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Mnova 9.0 introduces a very useful tool that makes it possible to automatically create an NMR spectrum from the experimental NMR description available in journal papers or reports. Using this tool, you can simply copy / paste the description to synthesize the spectrum. Find out more at Carlos’ NMR Analysis, Processing and Prediction blog.
Furthermore, this tool can be used in batch mode to process any number of spectra in journal-like format.
Draw your molecule in Mnova or in any other molecular drawing package (i.e. ChemDraw, IsisDraw, etc and then copy and paste in Mnova) and get a high quality predicted NMR spectrum. Compare this predicted spectrum with the experimental one (if available).
Prediction of NMR spectra was included for the first time in Mnova 6.0, yet it has been continuously improved from version to version in order to produce more robust and reliable results.
The ability to synthesize an NMR spectrum given its full spin system is a very powerful tool both for the analysis of complex 1H NMR as well as for teaching purposes (for instance, to simulate complex strong coupling patterns). The very first release of Mnova with Spin Simulation capabilities was version 5.3. From that point, we have been collecting all the feedback given by our Users and improve it until its current status in version 9.0 which puts together the following new features:
Version 9.0 of Mnova introduces for the first time Reference Deconvolution, a technique used to remove the instrumental lineshape distortion by deconvolving the experimental NMR spectrum using a reference signal, usually one within the same spectrum (which should be an isolated singlet) known to be subject to the identical lineshape distortions.
One important issue faced by versions of Mnova older than 9.0 is that its files can be quite large, particularly when a document contains several 2D spectra.
Version 9.0 includes a very powerful technique that allows Mnova to reduce the size of NMR spectra while preserving their informational content.
Mnova offers a rich set of automatic baseline correction algorithms. Also, old versions of Mnova included the so-called ‘Multipoint Baseline Correction’ in which the User had to identify the points corresponding to baseline regions (also known as control points) which are then used by the software to build a baseline model using different interpolation algorithms (linear segments, polynomials, splines, etc).
Unfortunately, this manual method was not as robust as we initially thought and the process of selecting the control points was fully manual.
Now version 9.0 of Mnova includes a much more robust User Interface for the manual baseline correction algorithm. In addition, it uses a new splines-based baseline correction model which from our experience, yields the best results amongst all the other previously existing methods in the software.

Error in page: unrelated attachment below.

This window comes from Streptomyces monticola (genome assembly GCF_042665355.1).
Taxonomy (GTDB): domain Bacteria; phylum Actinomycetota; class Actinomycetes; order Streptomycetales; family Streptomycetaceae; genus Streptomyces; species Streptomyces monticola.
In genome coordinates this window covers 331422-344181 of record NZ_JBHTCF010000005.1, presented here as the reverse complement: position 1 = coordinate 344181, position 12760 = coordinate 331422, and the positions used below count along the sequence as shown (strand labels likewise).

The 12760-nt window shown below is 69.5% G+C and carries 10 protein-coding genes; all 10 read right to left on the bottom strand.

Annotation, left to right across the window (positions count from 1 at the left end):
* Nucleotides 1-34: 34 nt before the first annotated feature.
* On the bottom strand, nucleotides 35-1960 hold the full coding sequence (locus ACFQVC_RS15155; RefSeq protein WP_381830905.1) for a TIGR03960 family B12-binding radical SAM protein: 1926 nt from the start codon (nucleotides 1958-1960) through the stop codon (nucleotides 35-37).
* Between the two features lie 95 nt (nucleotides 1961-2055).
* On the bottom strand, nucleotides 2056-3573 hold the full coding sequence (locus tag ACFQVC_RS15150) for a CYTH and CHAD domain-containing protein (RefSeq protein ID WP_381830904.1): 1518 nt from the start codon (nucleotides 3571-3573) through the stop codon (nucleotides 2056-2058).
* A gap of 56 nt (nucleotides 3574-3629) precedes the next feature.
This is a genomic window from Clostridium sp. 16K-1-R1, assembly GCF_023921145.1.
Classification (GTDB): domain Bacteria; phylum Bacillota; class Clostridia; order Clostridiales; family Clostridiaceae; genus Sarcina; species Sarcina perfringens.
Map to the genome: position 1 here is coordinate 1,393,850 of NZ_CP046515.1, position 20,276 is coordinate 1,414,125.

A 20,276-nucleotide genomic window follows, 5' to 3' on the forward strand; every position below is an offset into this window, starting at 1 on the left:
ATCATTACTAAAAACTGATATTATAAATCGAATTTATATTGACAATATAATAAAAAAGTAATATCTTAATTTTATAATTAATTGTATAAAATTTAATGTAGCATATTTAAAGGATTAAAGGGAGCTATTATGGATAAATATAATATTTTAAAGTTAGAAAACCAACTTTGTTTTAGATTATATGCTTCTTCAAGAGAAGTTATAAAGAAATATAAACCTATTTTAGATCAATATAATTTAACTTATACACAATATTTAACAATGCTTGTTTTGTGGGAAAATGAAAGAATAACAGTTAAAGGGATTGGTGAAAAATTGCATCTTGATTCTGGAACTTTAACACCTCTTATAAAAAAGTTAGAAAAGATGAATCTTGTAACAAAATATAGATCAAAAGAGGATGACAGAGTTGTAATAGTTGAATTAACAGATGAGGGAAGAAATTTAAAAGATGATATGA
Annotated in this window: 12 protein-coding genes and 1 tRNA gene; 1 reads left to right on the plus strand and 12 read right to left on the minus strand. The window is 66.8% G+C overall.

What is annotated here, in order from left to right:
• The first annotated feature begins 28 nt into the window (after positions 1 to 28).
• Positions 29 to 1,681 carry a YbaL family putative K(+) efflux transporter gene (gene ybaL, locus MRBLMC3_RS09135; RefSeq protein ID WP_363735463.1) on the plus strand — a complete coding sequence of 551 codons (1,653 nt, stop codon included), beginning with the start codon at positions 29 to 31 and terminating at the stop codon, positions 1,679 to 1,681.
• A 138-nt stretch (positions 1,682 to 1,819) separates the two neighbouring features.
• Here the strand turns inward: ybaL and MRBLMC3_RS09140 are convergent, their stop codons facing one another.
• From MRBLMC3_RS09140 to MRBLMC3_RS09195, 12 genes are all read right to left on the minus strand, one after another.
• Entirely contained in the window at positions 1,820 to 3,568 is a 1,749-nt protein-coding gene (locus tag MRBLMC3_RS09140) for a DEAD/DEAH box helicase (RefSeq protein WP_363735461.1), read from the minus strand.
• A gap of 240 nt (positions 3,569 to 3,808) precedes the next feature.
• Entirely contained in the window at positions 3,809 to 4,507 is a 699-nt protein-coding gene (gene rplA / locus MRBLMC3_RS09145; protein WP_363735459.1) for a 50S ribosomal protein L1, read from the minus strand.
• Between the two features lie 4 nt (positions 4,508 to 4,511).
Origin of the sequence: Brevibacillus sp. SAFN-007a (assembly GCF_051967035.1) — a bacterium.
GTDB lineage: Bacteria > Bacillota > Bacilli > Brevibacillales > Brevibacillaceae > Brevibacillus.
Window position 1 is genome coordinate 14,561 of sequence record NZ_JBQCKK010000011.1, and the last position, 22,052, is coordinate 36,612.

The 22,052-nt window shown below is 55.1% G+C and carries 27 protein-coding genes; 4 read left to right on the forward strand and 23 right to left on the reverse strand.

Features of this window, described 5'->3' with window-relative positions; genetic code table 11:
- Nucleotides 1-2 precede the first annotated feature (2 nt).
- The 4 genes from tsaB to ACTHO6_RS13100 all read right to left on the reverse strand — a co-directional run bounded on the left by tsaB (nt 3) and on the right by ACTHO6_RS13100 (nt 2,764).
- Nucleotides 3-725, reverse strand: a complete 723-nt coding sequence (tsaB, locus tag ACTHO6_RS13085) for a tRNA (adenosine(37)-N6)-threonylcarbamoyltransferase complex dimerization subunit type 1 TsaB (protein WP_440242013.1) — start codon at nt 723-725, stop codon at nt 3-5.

In the last few years, Non-Uniform Sampling (NUS) has emerged as a very powerful tool to significantly speed up the acquisition of multidimensional NMR experiments due to the fact that only a subset of the usual linearly sampled data in the Nyquist grid is measured.
Unfortunately, this fast acquisition modality introduces a new challenge as the normal Fourier Transform will fail and consequently, special processing techniques are required.
Mnova 9.0 supports now NUS 2D spectra acquired in Bruker or Agilent/Varian instruments (more vendors will be included shortly).
Processing of these spectra is done via the new MIST algorithm. It has been shown that this algorithm is very fast, robust and can be executed in a fully unattended way. Furthermore, our method is not sensitive to phase distortions.
Since Mnova 9.0, a number of processing algorithms have been parallelized in order to take advantage of modern multi-core CPUs. In particular, time consuming algorithms such as 2D Linear Prediction and processing of multiple spectra (aca stacked spectra) are now executed using all available cores. We believe that these enhancements are worth the upgrade to this new version of Mnova.
Covariance has emerged in the last years as a very powerful processing mechanism to either improve the resolution of homonuclear experiments or to assist in the interpretation of molecular structures by combining one or several NMR experiments to yield a new NMR spectrum showing correlation of interest.
Mnova 9.0 is the first version that includes all different Covariance techniques, ranging from direct, indirect to doubly indirect NMR Covariance. Former implementations of the algorithms have been rewritten from scratch in order to take advantage of more powerful linear algebra algorithm and latest literature publications.